Athletes invest a huge amount of time and effort to perform at their peak on the biggest stages. Despite dedicated training, however, pressure-inducing factors—such as potential rewards or high expectations—can mean that important events do not unfold as planned. Penalty kicks go wide or a gymnast fails to stick the landing of a somersault. Athletes can experience unexpected and uncharacteristic drops in performance.
These instances of underperformance are popularly referred to as “choking”. They may also relate to rarer and more extreme phenomena such as the “yips” in golf or “twisties” in gymnastics.
In both cases, athletes suddenly lose their ability to execute well-learned skills. These experiences are getting more attention as awareness of psychological factors and mental health in sport increases.
Coaches and athletes commonly attribute these underperformance issues to overthinking or distraction when performing, and there is research evidence that supports these interpretations.
Some sport psychologists suggest that anxiety from competing or performing under pressure takes up or misdirects athletes’ focus, distracting them from important information, such as opposition tactics. Another explanation is that pressure causes skilled athletes to overthink and consequently deliberately control movements that they would usually do automatically. This is known as self-focus or reinvestment.
Sport psychologists have developed and use a range of strategies to prevent harmful distraction or overthinking from happening. These strategies include helping athletes to manage their anxiety, to reappraise the situation, and to effectively focus their attention.
Another possible tactic is to reduce the likelihood of the athlete consciously controlling their movement. To do this, some psychologists propose limiting athletes’ knowledge or understanding of the mechanics of their own movements during learning.
An issue with these traditional explanations and strategies, however, is that evidence shows that anxiety and self-focus are not inherently harmful. Anxiety can help to motivate athletes and direct their focus to information relevant to their performance. We also know that successful athletes can have significant conscious awareness throughout the course of play and that self-focus features in expert performance.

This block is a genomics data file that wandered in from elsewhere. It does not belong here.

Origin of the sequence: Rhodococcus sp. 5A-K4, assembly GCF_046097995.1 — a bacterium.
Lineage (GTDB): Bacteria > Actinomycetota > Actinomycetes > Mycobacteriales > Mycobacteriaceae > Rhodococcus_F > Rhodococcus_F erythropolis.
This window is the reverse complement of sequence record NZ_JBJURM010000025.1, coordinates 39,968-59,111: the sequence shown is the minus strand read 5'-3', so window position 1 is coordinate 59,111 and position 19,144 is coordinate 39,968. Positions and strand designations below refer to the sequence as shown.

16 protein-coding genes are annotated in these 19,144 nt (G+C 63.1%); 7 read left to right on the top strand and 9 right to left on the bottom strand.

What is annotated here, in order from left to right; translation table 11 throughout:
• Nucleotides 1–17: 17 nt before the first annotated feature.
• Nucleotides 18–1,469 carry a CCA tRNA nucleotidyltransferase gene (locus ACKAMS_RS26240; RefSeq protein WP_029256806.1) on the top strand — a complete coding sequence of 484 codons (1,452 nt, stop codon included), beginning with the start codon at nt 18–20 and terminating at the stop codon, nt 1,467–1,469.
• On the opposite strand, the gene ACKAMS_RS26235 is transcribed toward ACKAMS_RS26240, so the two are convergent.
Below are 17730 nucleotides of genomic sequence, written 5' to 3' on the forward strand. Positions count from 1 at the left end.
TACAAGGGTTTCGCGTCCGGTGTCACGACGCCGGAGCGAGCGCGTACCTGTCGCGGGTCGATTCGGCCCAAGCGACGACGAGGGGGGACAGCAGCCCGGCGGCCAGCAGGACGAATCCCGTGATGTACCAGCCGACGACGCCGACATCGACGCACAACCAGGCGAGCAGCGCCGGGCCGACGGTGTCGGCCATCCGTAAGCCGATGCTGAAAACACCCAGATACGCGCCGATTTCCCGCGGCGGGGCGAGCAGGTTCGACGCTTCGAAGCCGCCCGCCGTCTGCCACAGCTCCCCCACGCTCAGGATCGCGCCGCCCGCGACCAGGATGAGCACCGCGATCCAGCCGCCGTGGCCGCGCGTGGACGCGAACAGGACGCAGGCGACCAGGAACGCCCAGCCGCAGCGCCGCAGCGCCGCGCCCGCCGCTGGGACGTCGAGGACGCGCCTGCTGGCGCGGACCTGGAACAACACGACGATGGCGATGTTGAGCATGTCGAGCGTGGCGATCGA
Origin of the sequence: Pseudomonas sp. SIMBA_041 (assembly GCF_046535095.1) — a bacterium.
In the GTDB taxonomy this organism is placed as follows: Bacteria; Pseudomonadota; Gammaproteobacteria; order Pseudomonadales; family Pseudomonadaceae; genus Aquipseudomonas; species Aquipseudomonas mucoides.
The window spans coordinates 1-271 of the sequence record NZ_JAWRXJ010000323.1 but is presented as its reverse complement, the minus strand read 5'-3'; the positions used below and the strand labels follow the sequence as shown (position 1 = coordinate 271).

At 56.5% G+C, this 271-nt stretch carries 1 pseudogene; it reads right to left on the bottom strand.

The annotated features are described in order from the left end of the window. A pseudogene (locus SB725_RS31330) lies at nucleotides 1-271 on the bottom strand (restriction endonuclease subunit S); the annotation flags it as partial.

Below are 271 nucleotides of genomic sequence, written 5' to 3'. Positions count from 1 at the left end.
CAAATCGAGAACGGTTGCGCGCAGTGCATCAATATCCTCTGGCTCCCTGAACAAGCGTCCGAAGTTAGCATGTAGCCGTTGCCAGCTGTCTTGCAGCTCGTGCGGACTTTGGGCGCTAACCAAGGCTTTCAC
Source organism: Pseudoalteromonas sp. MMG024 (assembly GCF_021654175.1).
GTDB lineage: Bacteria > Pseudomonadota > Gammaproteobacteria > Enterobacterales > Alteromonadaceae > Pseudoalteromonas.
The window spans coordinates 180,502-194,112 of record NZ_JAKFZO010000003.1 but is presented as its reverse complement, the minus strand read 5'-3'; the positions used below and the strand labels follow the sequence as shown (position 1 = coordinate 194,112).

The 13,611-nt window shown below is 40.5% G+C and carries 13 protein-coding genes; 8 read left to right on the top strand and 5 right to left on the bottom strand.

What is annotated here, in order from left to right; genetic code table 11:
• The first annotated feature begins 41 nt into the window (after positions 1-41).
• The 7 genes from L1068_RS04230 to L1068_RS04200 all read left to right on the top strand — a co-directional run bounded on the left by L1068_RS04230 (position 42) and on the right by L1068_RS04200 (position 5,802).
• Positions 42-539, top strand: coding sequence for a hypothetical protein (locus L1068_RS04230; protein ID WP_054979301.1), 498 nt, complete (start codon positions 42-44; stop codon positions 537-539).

If these factors can be both positive and negative, there must be a missing factor which can explain failures in performance.
According to recent research, this factor relates to memory: what movements are stored in memory during learning and how they are activated using self-focused attention during performance.
The significance of memory can be seen in sports such as basketball. Even though we would expect shooting accuracy to decrease as distance from the hoop increases, research with US college players showed that shooting accuracy at 15ft was higher than at 13ft.
This is because 15ft is the free throw distance—a shot given to a team that has been fouled against—which is more frequently practiced. This repeated practice of shooting at a distance of 15ft results in higher performance than at distances that should be easier. The increased practice at the 15ft distance makes the memory of this movement stand out, and also makes it easier to access for the athlete performing in the moment.
This focus on memory to guard against the negative effects of pressure is valuable not only for professional athletes and their coaches, but also for those of us who enjoy sports competition at an amateur level: playing in a local football or netball league, for instance. Here’s how to do it.
Practice key movements in the run up to competition. Try to emphasize consistency, while avoiding unwanted mistakes. The idea is to develop clarity and competence in what you are aiming to do.
2. Focus on the movement
Focus on the feeling of performing the whole movement. For instance, the whip-like feeling through the body and arm when pitching a baseball, or the music-like rhythm of the run-up for a javelin throw.
Alternatively, concentrate on one or two influential pieces of the skill. For example, adjusting your stance and ball position to encourage greater wrist rotation on the downswing when hitting a draw shot in golf. These specific points of focus should allow subsequent others to slot into place.
3. Use a mental key word
Linking the whole movement to a mental key word can help you perform it successfully. This could be an action word, such as “spring”, “smash”, “glide” or drive”.
4. Try under pressure
Test your skills under challenging conditions. This could be with time pressure or with an audience watching. This allows you to practice managing your thoughts and emotions to avoid feeling overwhelmed and disengaged.
5. Find proof of success
Finally, look for proof that what you are doing is working. Video yourself performing a skill—or note down feedback and praise from coaches or teammates.
This article is republished from The Conversation under a Creative Commons license. Read the original article.
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